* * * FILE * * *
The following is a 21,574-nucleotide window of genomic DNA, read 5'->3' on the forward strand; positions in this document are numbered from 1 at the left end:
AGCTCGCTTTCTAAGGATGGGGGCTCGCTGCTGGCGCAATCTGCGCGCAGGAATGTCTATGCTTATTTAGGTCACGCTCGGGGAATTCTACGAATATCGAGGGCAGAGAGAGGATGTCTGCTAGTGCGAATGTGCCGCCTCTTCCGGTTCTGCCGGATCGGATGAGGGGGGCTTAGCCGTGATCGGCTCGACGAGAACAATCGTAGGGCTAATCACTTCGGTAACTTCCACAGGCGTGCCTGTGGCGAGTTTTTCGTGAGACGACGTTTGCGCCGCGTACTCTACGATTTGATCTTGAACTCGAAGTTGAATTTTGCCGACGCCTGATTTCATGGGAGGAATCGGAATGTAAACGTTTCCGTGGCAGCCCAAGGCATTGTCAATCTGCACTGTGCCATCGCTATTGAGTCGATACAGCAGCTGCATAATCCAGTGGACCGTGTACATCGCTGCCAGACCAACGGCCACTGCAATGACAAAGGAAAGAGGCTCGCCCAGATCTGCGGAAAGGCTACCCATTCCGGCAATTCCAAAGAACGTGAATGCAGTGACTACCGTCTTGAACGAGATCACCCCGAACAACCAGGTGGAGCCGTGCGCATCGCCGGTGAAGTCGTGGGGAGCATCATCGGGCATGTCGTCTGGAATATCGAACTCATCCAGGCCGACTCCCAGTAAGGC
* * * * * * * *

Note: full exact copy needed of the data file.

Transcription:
The following is a 21,574-nucleotide window of genomic DNA, read 5'->3' on the forward strand; positions in this document are numbered from 1 at the left end:
AGCTCGCTTTCTAAGGATGGGGGCTCGCTGCTGGCGCAATCTGCGCGCAGGAATGTCTATGCTTATTTAGGTCACGCTCGGGGAATTCTACGAATATCGAGGGCAGAGAGAGGATGTCTGCTAGTGCGAATGTGCCGCCTCTTCCGGTTCTGCCGGATCGGATGAGGGGGGCTTAGCCGTGATCGGCTCGACGAGAACAATCGTAGGGCTAATCACTTCGGTAACTTCCACAGGCGTGCCTGTGGCGAGTTTTTCGTGAGACGACGTTTGCGCCGCGTACTCTACGATTTGATCTTGAACTCGAAGTTGAATTTTGCCGACGCCTGATTTCATGGGAGGAATCGGAATGTAAACGTTTCCGTGGCAGCCCAAGGCATTGTCAATCTGCACTGTGCCATCGCTATTGAGTCGATACAGCAGCTGCATAATCCAGTGGACCGTGTACATCGCTGCCAGACCAACGGCCACTGCAATGACAAAGGAAAGAGGCTCGCCCAGATCTGCGGAAAGGCTACCCATTCCGGCAATTCCAAAGAACGTGAATGCAGTGACTACCGTCTTGAACGAGATCACCCCGAACAACCAGGTGGAGCCGTGCGCATCGCCGGTGAAGTCGTGGGGAGCATCATCGGGCATGTCGTCTGGAATATCGAACTCATCCAGGCCGACTCCCAGTAAGGC